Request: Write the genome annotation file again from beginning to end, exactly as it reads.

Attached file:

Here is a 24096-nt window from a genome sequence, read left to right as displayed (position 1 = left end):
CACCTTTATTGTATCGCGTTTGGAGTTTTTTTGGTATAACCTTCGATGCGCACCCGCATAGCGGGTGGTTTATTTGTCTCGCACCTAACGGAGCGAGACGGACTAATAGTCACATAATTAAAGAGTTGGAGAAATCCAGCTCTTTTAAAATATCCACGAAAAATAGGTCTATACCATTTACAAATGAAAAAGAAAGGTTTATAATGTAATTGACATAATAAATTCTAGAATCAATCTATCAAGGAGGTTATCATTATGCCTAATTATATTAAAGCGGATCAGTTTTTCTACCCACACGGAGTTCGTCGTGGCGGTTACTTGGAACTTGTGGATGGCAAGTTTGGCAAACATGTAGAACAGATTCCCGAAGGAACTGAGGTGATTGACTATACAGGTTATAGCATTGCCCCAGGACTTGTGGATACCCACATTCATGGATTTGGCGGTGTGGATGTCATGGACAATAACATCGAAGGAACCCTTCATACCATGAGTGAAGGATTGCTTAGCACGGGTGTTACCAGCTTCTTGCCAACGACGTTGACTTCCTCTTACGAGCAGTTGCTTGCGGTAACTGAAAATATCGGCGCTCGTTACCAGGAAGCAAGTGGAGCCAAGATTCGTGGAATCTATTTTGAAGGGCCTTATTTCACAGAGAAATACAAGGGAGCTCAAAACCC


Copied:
Here is a 24096-nt window from a genome sequence, read left to right as displayed (position 1 = left end):
CACCTTTATTGTATCGCGTTTGGAGTTTTTTTGGTATAACCTTCGATGCGCACCCGCATAGCGGGTGGTTTATTTGTCTCGCACCTAACGGAGCGAGACGGACTAATAGTCACATAATTAAAGAGTTGGAGAAATCCAGCTCTTTTAAAATATCCACGAAAAATAGGTCTATACCATTTACAAATGAAAAAGAAAGGTTTATAATGTAATTGACATAATAAATTCTAGAATCAATCTATCAAGGAGGTTATCATTATGCCTAATTATATTAAAGCGGATCAGTTTTTCTACCCACACGGAGTTCGTCGTGGCGGTTACTTGGAACTTGTGGATGGCAAGTTTGGCAAACATGTAGAACAGATTCCCGAAGGAACTGAGGTGATTGACTATACAGGTTATAGCATTGCCCCAGGACTTGTGGATACCCACATTCATGGATTTGGCGGTGTGGATGTCATGGACAATAACATCGAAGGAACCCTTCATACCATGAGTGAAGGATTGCTTAGCACGGGTGTTACCAGCTTCTTGCCAACGACGTTGACTTCCTCTTACGAGCAGTTGCTTGCGGTAACTGAAAATATCGGCGCTCGTTACCAGGAAGCAAGTGGAGCCAAGATTCGTGGAATCTATTTTGAAGGGCCTTATTTCACAGAGAAATACAAGGGAGCTCAAAACCC